Flying Over Ontario Lacus
And now the Cassini science team have produced this terrific short video showing what it's like to fly around the shoreline of Ontario Lacus, the largest lake in Titan's southern hemisphere. It's amazing in its own right, but if you've read The Quiet War or Gardens of the Sun, you'll understand why I'm knocked out by it.
At about 15000 square kilometres, Ontario Lacus is a little smaller than its terrestrial namesake, Lake Ontario (or about three-quarters the size of Wales). Like Lake Ontario, it has a meandering shoreline fretted with bays, inlets, and beaches; there's a river that feeds into it via a delta that looks exactly like deltas formed by rivers on Earth. And like terrestrial lakes, Ontario Lacus is undergoing seasonal changes, too.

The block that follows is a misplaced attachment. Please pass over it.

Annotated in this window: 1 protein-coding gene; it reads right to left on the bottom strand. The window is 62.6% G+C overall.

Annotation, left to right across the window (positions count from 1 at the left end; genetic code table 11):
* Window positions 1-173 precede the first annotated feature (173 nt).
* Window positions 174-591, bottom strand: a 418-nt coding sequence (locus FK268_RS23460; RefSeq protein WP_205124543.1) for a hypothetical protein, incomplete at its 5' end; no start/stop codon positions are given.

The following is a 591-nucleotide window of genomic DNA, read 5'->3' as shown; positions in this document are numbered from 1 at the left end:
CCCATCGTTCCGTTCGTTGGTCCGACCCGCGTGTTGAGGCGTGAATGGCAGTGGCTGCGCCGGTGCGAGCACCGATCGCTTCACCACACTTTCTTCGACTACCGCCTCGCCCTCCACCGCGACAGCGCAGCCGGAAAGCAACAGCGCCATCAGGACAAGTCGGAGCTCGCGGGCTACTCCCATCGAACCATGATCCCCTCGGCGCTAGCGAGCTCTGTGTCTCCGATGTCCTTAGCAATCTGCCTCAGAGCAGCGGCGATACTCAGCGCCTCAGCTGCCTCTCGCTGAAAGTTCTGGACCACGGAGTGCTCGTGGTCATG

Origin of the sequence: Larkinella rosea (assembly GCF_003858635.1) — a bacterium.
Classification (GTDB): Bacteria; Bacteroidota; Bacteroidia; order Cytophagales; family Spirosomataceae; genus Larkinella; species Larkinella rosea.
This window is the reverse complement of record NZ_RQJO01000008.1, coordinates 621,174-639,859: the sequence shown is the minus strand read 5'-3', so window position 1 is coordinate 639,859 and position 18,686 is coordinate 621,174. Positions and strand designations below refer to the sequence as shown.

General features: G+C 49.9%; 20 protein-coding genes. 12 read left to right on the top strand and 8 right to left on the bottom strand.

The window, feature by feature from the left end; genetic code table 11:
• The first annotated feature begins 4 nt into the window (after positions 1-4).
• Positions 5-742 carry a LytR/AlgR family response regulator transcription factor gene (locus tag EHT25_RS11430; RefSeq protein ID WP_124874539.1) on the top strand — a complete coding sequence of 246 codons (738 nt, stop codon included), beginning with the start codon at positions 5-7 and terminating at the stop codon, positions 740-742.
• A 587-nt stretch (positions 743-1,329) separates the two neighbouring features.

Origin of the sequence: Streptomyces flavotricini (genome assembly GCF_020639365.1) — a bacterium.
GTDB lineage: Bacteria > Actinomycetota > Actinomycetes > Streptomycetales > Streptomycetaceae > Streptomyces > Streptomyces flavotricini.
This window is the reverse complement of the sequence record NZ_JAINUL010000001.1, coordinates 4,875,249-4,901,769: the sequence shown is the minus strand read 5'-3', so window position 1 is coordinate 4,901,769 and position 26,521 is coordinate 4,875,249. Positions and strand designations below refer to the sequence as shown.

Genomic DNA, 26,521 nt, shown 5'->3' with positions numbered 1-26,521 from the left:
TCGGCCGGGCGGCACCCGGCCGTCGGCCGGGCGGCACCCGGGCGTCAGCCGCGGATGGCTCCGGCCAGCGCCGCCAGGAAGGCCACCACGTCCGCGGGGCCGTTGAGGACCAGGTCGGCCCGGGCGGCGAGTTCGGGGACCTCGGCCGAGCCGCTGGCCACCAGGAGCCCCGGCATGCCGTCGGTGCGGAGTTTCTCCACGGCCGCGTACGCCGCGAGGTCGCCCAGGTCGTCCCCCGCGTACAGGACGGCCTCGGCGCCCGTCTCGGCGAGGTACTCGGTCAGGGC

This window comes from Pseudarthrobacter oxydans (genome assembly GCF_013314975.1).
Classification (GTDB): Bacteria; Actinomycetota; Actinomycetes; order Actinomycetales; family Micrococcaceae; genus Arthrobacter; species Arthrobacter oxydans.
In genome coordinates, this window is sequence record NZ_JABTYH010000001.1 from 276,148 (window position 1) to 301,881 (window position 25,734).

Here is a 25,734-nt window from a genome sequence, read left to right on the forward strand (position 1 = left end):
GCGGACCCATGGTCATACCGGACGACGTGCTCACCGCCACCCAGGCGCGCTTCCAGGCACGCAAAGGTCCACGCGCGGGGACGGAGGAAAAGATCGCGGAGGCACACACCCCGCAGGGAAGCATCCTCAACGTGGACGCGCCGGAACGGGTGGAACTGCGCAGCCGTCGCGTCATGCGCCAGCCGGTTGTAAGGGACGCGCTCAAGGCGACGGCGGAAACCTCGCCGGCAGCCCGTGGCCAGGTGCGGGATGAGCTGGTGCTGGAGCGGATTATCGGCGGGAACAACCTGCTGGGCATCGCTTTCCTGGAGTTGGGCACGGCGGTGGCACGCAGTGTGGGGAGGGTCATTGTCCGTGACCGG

Titan's years, like Saturn's, are about 29 years long. When Cassini arrived, it was summer in Titan's southern hemisphere. Now, the days are dwindling down to autumn. Cassini first imaged Ontario Lacus in 2004; since then, its shoreline has receded by about 10 kilometres. And in four years of measuring the lake's depth by radar, its level has gone down by about a metre. For although the summer temperature in the southern hemisphere is minus 180 Centigrade, that's warm enough to allow evaporation of liquid methane. But now the temperature is dropping, that evaporation will cease. Soon, perhaps, the evaporated methane will condense into clouds and fall as winter rains, and run down the hills in rivers, and replenish the lakes...